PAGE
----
- History of Maplewood
- 60 Stories
- Greenhouses & Cabbage Fires
Greenhouses & Cabbage Fires
By Frank Gilbertson, Maplewood Heritage Preservation Commissioner
Maplewood values residential gardens, community gardens, and greenhouses. The latter have provided citizens with a means of self-sufficiency and several have transformed into thriving local businesses. Dege's Greenhouse was in St. Paul in 1936 and moved to Maplewood in the 1940s. Gerten's Greenhouse began near Highway 61 and 36 and moved to Inver Grove Heights in the 1920s. Bender and Perkins, and Zittel's Nursery also were successful businesses in their day.
Dege's Garden Center helped keep Maplewood and St. Paul green for over 100 years. Albert Dege founded the business and over the years two more generations of Dege's carried on the family tradition. George Dege, Albert's grandson, assisted in moving the business to its final location at 831 Century Avenue in Maplewood. This occurred in the 1970s. In later years Dege Garden Center received accolades from Hmong farmers for its wide selection of Asian seeds. This popularity allowed the center to open earlier for the spring season than it ever had before. Recently George Dege put the business and land up for sale and retired after many years of business service to the community.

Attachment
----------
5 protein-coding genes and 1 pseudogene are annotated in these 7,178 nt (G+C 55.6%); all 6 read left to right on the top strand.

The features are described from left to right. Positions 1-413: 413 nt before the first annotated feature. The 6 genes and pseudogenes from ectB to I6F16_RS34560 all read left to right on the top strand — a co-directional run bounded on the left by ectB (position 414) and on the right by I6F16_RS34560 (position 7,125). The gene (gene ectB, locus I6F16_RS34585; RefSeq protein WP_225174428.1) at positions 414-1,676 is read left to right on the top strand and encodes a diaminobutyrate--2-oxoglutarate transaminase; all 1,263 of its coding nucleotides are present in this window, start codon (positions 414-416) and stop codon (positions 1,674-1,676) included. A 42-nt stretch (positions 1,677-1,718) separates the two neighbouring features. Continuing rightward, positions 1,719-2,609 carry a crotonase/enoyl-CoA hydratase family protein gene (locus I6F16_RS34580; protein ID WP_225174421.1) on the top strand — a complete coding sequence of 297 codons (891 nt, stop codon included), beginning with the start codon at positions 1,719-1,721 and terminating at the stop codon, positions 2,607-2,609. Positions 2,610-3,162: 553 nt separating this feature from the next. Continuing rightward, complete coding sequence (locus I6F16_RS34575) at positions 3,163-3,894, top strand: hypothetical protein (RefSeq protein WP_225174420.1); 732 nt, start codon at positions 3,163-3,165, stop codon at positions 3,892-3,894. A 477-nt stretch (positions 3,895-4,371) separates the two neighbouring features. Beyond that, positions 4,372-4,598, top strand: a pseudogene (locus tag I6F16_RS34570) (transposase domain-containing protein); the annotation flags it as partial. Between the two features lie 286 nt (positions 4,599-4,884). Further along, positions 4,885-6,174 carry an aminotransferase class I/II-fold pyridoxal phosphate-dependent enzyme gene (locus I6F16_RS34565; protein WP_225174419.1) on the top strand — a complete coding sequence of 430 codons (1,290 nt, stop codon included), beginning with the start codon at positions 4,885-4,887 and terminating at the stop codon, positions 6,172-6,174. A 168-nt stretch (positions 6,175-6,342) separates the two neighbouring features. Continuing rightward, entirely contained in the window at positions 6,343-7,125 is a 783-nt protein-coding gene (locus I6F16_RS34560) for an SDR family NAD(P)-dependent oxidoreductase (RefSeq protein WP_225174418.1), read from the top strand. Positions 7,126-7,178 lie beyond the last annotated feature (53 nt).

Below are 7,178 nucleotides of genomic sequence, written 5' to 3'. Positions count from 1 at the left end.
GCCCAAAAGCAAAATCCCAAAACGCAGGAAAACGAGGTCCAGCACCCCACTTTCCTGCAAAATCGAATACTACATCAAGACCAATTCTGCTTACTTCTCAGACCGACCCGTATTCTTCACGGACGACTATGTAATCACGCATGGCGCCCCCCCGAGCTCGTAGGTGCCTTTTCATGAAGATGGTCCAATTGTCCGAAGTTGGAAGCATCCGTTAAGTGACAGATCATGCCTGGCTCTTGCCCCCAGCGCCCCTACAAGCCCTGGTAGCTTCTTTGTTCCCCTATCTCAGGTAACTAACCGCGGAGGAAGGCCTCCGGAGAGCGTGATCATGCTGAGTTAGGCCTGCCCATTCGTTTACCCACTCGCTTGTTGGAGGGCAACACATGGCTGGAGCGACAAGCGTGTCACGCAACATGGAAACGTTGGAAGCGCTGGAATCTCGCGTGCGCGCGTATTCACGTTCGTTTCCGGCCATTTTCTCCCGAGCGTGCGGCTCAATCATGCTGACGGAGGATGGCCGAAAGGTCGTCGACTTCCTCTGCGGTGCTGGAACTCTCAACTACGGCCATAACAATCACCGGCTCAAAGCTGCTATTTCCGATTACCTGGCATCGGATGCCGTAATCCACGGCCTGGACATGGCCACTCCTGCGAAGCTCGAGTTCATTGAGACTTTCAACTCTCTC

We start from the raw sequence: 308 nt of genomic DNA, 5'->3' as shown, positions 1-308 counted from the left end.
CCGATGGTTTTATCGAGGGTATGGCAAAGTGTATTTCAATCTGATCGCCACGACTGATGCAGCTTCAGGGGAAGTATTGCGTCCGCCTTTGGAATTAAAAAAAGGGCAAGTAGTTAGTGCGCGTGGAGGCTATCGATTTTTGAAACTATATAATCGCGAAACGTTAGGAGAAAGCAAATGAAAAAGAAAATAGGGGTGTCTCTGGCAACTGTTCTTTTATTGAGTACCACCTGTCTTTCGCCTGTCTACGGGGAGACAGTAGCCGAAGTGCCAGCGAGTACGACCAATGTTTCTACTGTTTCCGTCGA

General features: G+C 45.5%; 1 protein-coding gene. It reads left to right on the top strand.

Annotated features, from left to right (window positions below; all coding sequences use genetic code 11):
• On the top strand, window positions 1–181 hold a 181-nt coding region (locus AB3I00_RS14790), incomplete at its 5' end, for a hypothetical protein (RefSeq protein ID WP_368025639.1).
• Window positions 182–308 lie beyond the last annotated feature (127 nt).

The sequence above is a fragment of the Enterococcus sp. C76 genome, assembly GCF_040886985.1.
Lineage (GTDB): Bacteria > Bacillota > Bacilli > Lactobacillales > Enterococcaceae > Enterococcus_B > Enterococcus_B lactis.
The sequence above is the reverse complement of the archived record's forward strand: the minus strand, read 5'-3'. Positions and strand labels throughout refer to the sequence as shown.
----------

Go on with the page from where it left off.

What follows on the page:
Waldo Luebben started a nursery on the south end of Keller Lake in 1937 and grew a great variety of trees, many from seed. When he became the first mayor of Maplewood in 1957, he promoted the Schwedler Norway Maple as the official tree. The Schwedler was noted for having red leaves in springtime that turned dark green in late summer. In 1972, Luebben sold his 8-acre nursery to Ramsey County as part of its Open Space program with the hope it would become a "pocket arboretum" with the house serving as a classroom and paths through the trees that would be labeled. But when he passed away two years later, the house was demolished and the arboretum was never developed.
The Dean family, of Dean's Tavern tradition, also had a greenhouse business. James Dean III recalled his days working in the greenhouses where up to 35,000 geraniums, 8,000 carnations, 5,000 roses, as well as cabbages and beans, were grown. The greenhouses were kept warm in winter via coal fueled boilers and steam pipes. Variable weather and other disasters plagued all growers. One year the family had to deal with frost in July. Another year the cabbage field caught on fire when the peat drainage system became too dry in the heat. The Little Canada Fire Department used an early water pump to draw water from Sandy Lake to control the blaze. It's small wonder Mr. Dean turned to an only slightly less hazardous undertaking - bartending.